The rain was horizontal. We could not see three feet ahead let alone the half-mile that is required to land from that speed. On the first approach, an 80-knot windshear took our speed from 150 to 230 knots in two seconds. A go-around was mandatory.
The second approach featured a little less windshear. The radar was
now showing nothing but red on the 30-mile scale. We don't even fly through
red normally, let alone land in it. According to Approach Control, we
had been over the end of the runway both times, but we never saw a
I was ready to start bending the rules because I had to get closer to
the ground to have any chance to land. I opted for a downwind ILS, landing
in the opposite direction. We began the approach with the autopilot locked
on ILS despite the out-of-limit winds. The GPS showed a
I got clearance to Guam International, 20 miles away. The fuel was now 4,400. We declared minimum fuel. Approach asked for "souls on board," and we knew that was so they could tell the rescue teams how many bodies to look for. The controller said his radar showed the weather getting worse.
We were cleared for our fourth approach, a VOR/TACAN 24 (another non precision approach) to Guam International. So far, all the approaches had been backed up by the copilot using homemade GPS approaches, and he was calling out centerline deviations. I had been flying real instruments, not computer-generated ones. Approach called the position of the actual terrain obstructions (to our left) and gave us unofficial help for centerline although he did not actually have "precision radar" and could not "legally" do it. I recognized his calls for what they were and started cheating 50 to 100 feet on the minimum descent altitudes. We still couldn't see anything forward. We went around again.
The TACAN (DME) went out of service sometime during the go-around, so we were cleared for the NDB (at best approximate) approach to runway 24, the only one left for us to use... The fuel gauge read 2,800 pounds. Going around is not recommended below 1,500 pounds in the C-9 because the deck angle may cause the engines to flame out. We turned on all the fuel-tank pumps, even in the empty tanks, and opened the fuel ross-feed. We had been over the end of runway every time, we just hadn't been able to see. We went around for the fifth time... We had enough gas for one or two more tries. I tried to decide what to say in the voice recorder right before we crashed.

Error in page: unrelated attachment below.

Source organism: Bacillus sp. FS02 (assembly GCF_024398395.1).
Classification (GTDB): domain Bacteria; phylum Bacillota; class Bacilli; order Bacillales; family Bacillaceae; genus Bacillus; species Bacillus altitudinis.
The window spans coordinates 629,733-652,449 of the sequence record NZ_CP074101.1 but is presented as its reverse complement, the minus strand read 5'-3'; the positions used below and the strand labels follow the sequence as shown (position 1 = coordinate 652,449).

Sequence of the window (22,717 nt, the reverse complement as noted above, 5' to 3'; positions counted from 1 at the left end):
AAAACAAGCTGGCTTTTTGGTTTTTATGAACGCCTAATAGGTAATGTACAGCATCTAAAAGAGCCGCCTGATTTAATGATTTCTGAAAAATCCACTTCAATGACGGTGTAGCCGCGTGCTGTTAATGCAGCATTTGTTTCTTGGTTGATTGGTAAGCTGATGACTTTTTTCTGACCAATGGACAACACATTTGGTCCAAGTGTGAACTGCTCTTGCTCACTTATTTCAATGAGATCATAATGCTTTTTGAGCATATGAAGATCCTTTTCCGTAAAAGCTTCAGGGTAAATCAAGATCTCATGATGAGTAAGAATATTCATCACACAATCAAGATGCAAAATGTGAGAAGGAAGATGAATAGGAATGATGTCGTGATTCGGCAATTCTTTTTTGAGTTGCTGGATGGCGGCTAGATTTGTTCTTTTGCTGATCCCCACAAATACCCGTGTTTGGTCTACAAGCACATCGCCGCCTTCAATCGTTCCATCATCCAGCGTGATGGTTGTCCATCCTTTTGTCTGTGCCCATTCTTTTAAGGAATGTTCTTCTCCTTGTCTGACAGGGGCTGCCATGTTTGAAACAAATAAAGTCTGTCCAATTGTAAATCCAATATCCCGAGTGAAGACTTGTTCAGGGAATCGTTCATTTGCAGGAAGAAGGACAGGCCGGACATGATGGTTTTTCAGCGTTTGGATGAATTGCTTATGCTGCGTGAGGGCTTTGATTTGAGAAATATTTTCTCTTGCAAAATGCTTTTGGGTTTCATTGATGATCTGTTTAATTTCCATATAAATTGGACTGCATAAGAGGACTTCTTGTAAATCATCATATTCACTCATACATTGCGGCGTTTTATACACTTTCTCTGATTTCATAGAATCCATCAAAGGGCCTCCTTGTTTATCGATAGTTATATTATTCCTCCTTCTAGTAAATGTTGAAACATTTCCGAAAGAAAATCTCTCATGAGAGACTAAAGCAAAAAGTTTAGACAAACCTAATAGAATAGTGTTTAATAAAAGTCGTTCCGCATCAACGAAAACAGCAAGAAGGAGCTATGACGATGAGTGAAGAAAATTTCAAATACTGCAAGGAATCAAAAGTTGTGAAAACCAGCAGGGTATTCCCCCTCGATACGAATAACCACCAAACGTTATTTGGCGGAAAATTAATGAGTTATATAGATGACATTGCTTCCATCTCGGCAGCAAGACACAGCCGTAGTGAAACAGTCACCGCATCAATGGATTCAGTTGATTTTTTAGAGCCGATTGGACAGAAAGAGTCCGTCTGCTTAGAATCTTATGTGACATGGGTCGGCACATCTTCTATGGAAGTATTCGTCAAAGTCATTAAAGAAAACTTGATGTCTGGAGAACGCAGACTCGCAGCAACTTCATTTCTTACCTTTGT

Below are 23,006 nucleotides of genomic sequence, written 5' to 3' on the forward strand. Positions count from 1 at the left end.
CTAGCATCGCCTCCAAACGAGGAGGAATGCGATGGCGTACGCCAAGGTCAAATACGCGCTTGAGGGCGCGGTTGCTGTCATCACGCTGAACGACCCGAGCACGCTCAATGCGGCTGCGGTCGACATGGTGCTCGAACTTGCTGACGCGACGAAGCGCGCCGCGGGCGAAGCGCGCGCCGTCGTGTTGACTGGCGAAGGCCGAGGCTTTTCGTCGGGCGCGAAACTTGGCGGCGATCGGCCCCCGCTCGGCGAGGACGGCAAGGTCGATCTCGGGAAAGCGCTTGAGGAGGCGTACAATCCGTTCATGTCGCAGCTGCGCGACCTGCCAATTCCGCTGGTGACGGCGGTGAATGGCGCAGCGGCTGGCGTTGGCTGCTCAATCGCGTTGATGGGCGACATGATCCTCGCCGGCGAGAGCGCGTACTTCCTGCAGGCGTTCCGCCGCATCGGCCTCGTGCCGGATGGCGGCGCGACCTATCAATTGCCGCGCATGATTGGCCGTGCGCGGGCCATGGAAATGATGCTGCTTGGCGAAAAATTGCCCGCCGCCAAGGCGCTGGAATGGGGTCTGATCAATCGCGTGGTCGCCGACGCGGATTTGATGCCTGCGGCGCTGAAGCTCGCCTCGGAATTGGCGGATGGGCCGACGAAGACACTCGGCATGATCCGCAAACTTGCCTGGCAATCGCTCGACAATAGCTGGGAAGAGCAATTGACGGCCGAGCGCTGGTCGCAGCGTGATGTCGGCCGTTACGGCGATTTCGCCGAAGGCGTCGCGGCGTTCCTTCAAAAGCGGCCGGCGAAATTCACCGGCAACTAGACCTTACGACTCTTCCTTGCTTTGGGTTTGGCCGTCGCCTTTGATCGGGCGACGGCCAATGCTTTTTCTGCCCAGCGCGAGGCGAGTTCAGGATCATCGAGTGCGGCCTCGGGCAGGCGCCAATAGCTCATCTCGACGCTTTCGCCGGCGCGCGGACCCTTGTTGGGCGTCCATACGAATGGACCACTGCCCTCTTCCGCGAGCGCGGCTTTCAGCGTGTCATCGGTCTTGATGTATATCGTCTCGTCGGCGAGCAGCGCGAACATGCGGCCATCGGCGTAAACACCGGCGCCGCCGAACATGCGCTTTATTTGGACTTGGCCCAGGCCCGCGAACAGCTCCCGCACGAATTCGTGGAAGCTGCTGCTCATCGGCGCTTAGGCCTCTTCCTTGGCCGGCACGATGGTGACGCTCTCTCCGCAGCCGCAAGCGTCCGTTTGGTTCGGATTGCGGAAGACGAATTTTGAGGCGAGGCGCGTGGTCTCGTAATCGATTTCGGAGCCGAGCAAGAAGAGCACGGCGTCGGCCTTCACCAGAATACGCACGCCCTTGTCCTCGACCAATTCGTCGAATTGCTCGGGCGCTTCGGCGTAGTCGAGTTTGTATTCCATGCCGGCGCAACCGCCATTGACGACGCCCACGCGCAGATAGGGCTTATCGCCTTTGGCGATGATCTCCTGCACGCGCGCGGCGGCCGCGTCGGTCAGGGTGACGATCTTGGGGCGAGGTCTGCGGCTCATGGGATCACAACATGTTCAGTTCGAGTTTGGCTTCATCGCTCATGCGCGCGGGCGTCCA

As we asked for early turn-in vectors to the NDB, the crew chief (whose birthday was that day) asked, " OK guys, what are we going to do now?" I decided to couple up the NDB approach on the GPS computer with the autopilot--an unauthorized, untested technique that allows the computer to fly the aircraft without outside reference. I flew to 100 feet below the approved minimums on autopilot-altitude hold. This allowed me to look outside without concentrating on the instruments. We drove in and caught our first break, a gap in the waves of thunderstorm cells rolling across the island. We saw the ground, and, for the first time, saw the runway at three-quarters of a mile.
I immediately clicked off the autopilot and dove to 100 feet to avoid
any possibility of going back into the clouds. We were still in moderate
rain. In close, I pushed it over. We picked up a 40-knot windshear 30
or 40 feet from the end of the runway. I continued to push the nose down,
willing to have it hit if I had to, but I managed to level out at five
feet and, incredibly, ended up with a smooth touchdown. The antiskid released
several times as we hydroplaned on the rain-soaked runway. We stopped
on centerline with 3,000 feet remaining. We sat there for a minute. Then
the torrential rain closed back in, and I could not see to taxi. The fuel
was 2,000 pounds. Riotous applause erupted from the back. They had known
we were in trouble, but only the three of us in the front knew we only
had enough gas left for one more pass.
Around midnight, as we pulled into the gate, our crew chief looked round the cockpit and said, flatly, "Well, it looks like I survived another birthday."
We parked with 1,700 pounds of fuel. The APU flamed out 4-5 minutes later. We actually had less than 500 pounds of usable fuel remaining on touchdown. Will I ever fly around the Far East with the Navy again? Absolutely.
Will I ever fly to an island destination that has a tropical depression nearby? Not on your life. Sometimes even your best isn't good enough. Three days later, we made our way back to Atsugi. As we shut down and walked away from the aircraft, I turned around. Sitting all by himself, up on the tail, was a big, old black raven. I could swear he winked at me and whispered, "Nevermore".